Deputy Secretary of State Richard Armitage begins a trip to Central Asia this week on a mission aimed at underscoring support for the government in Kabul as it prepares for elections next year. In addition to Afghanistan, he is also expected to visit Pakistan, Kazakhstan, Tajikistan and Uzbekistan.
The Armitage mission to Afghanistan comes amid an upswing of attacks against troops of the U.S.-led coalition. Mr. Armitage told a House subcommittee he will discuss the security situation with Afghan President Hamid Karzai, as well as the more than $1 billion in additional aid the Bush administration is seeking for the Kabul government as it prepares for elections:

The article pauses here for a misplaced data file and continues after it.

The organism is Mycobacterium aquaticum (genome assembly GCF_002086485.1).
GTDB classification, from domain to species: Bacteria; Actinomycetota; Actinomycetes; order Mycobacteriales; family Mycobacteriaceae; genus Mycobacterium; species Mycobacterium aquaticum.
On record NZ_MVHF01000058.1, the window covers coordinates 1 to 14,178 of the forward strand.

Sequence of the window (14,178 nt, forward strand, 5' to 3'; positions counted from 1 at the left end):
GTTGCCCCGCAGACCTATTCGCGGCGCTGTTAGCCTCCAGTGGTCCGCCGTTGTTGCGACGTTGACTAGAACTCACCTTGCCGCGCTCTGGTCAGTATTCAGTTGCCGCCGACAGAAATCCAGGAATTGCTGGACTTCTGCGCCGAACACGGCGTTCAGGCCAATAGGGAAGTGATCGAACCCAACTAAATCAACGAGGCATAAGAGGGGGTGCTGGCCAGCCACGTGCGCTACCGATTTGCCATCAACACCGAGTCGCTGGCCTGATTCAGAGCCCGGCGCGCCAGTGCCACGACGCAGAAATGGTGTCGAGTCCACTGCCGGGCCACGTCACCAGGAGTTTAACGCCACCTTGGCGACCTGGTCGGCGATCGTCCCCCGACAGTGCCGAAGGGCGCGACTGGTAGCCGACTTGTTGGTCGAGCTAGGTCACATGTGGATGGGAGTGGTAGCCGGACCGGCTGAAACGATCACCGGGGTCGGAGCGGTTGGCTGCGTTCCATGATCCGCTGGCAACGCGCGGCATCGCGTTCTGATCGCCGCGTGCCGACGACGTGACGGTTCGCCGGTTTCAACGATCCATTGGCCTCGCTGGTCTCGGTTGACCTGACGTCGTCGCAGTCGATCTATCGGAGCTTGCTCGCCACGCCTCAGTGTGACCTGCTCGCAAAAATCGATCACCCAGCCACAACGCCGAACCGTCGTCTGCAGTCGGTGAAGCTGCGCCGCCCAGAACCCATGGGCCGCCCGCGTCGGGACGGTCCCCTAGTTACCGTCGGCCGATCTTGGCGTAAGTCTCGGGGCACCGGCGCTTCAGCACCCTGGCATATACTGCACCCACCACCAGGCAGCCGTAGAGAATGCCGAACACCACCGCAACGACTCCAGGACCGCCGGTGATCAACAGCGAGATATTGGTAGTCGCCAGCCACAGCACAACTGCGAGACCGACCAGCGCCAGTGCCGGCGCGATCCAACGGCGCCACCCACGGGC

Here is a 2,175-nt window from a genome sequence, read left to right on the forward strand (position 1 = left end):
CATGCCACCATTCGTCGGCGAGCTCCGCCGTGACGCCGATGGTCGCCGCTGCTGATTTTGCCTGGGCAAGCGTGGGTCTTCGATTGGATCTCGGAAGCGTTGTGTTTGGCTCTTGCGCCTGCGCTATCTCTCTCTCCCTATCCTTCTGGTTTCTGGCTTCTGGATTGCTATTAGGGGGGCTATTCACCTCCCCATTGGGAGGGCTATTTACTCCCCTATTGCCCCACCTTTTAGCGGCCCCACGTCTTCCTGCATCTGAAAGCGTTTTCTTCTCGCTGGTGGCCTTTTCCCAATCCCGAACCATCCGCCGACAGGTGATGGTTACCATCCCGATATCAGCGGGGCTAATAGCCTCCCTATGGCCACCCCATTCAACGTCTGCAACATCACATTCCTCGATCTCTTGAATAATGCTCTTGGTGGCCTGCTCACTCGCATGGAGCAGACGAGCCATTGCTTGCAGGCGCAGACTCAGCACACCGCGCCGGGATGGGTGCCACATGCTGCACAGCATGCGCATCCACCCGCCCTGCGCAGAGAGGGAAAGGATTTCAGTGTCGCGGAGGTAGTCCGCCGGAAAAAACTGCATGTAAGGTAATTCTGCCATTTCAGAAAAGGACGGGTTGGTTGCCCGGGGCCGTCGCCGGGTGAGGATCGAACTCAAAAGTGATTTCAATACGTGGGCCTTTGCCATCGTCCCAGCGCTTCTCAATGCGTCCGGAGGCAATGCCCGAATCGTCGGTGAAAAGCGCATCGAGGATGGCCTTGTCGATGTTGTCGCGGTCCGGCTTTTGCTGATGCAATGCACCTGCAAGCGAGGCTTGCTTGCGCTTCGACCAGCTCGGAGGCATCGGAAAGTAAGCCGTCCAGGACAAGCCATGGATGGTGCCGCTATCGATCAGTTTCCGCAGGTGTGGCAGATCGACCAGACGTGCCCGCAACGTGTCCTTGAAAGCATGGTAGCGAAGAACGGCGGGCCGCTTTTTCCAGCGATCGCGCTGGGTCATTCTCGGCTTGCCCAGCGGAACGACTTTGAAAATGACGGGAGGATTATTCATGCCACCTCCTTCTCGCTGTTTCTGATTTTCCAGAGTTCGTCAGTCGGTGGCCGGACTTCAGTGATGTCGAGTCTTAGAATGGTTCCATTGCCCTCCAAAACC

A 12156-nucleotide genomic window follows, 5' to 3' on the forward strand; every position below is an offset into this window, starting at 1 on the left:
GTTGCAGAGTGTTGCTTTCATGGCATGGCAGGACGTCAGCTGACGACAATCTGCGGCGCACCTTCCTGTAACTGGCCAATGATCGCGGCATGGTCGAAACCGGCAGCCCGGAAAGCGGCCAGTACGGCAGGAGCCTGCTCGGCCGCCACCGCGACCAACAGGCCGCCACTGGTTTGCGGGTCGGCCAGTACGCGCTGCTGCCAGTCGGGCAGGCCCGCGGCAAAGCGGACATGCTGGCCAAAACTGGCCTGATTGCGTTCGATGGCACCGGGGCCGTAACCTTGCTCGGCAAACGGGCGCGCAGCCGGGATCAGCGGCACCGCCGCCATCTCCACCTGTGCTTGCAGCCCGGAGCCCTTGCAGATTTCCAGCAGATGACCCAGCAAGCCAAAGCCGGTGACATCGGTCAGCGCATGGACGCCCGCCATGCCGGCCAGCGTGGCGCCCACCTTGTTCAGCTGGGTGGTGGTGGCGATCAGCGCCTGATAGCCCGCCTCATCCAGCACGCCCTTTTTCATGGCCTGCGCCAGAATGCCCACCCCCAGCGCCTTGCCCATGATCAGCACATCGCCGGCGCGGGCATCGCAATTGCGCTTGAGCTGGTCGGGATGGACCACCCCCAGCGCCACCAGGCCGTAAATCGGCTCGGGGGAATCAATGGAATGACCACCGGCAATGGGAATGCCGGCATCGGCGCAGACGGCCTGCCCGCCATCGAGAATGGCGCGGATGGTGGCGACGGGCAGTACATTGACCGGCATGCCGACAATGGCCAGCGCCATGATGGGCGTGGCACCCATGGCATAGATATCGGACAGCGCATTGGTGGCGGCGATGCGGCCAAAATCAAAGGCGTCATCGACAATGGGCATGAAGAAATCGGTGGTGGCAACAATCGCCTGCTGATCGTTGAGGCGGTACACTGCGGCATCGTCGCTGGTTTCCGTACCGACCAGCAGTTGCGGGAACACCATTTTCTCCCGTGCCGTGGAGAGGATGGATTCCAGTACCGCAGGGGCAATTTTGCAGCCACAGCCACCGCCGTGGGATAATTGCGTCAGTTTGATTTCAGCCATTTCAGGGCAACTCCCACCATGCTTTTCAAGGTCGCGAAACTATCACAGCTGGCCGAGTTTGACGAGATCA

"Certainly in Afghanistan, this acceleration of success is all aimed towards the June elections," he said. "No matter who wins, we want the government of Afghanistan to feel that we were with them, that we led the international community into the betterment of that society."
Mr. Armitage said he will continue a U.S. dialogue with Pakistani President Pervez Musharraf over the problem of Islamic militants crossing into Afghanistan from Pakistan. He told the House panel he believes Mr. Musharraf is sincere in wanting to help stop the traffic, but that the same cannot be said for all elements of Pakistan's security community.